Copycat culture must stop

By Zhang Yu Source:Global Times Published: 2013-6-19 18:08:01

Illustration: Lu Ting/GT

Illustration: Lu Ting/GT

"The Rubber Duck knows no frontiers," the award-winning Dutch artist Florentijn Hofman so describes his giant yellow duckie, a popular art installation that he designed in 2007 and has since toured many cities around the world. The duck's official website says "it doesn't discriminate people and doesn't have a political connotation."

However, what Hofman didn't know is that Chinese copycats also know no bounds. The inflatable duck has now left Hong Kong's Victoria Harbor and is migrating across the Pacific to the US. But numerous fake copies of the duck have popped up on the Chinese mainland with no signs of leaving. In the past month, inflatable yellow ducks of various sizes, with slight changes in appearance to Hofman's original, have been spotted in cities, including Dongguan, Guangzhou, Nanjing and Xi'an, bobbing up and down in lakes or installed outside shopping malls to attract customers.

The duck craze finally spread to Shanghai recently, when an inflatable yellow duck, albeit much smaller than the 16.5-meter-tall Hong Kong incarnation, appeared outside a bar on Fumin Road in Jing'an district. According to the official Sina Weibo account of the bar, they were holding a rubber duck-themed party. To promote the event, the owner of the bar even loaded the duck on a truck and drove it around the city, hoping to attract attention. But the truck was stopped by a traffic policeman, who said the 3-meter-tall duck was too big and might pose a threat to road safety.

The national frenzy over the duck is a reminder of China's deeply rooted copycat culture, but we spectators also have a role to play in our country's lack of originality.

I would suggest that every consumer in China boycott imitated, or shanzhai, products out of respect for original ideas.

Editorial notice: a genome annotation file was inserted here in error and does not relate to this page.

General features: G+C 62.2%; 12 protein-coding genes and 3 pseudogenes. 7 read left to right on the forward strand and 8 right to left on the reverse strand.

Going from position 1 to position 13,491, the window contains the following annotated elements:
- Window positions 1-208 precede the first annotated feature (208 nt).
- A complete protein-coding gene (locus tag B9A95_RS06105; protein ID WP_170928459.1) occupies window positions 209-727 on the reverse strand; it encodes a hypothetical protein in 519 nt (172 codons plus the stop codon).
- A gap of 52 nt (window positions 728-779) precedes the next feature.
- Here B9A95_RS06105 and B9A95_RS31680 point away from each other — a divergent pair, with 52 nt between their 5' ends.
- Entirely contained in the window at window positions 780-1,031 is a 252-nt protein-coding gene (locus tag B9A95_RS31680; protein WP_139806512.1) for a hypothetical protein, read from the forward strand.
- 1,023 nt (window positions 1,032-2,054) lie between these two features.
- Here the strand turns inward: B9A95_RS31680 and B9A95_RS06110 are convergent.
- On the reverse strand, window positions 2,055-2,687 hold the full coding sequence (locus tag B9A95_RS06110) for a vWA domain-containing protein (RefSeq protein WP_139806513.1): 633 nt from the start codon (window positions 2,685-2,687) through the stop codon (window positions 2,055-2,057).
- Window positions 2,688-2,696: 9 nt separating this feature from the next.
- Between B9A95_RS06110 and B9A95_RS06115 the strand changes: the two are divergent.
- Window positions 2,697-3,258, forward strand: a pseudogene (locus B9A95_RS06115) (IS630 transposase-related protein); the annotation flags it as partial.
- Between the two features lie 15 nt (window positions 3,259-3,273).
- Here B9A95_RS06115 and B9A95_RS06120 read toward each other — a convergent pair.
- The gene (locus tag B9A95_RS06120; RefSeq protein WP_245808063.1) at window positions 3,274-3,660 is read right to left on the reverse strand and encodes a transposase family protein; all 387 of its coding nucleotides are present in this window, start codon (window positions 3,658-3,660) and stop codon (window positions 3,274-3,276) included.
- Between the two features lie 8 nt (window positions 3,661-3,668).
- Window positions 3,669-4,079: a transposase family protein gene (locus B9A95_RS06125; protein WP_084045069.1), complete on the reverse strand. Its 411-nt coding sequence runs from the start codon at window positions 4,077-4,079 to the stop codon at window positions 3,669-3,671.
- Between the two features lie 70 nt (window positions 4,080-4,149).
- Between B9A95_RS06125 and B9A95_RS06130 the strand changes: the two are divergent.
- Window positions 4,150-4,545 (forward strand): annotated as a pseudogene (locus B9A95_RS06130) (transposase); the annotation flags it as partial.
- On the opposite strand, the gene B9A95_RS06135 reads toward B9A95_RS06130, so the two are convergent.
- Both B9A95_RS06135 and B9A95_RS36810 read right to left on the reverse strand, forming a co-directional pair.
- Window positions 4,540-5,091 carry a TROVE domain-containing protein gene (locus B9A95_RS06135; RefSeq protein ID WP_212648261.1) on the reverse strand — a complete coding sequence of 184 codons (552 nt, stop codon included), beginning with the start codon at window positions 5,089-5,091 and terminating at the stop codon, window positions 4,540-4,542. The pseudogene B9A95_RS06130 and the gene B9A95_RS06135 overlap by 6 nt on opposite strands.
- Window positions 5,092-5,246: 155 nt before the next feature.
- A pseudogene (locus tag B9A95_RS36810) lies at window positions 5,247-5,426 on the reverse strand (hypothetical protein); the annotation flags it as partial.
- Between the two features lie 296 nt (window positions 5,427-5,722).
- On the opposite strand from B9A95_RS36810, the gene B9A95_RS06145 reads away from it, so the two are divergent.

Unlike in Western countries, where the act of copying is considered to indicate a shameful lack of imagination, copying isn't stigmatized in China. This is why even though everyone knows these ducks are fake, many people still welcome the avian imposters and think they are cute. This overly tolerant attitude towards the culture of copying has only made it even more brazen in China, and imitating someone else's success has essentially become the easiest way to succeed oneself.

Ultimately, Chinese people will have to pay a price for their tolerance for fakes.

With Chinese imitations of the giant duck making international headlines, artists might think twice about bringing their original works to China out of fear that they will be copied, rather than respected, here.

This has already happened in the commercial sector. Many famous brands are reportedly reluctant to enter China, afraid that their products will be pirated. Earlier this year, Vera Wang, the well-known wedding dress designer, opened a store in Shanghai and charged Chinese brides-to-be a 3,000 yuan ($489.71) try-on fee in an effort to fend off China's rampant copiers. The store later scrapped the fee after local media reported the unequal treatment, but it's not hard to sympathize with Wang's initial concerns.

Posted in: TwoCents, Metro Shanghai

blog comments powered by Disqus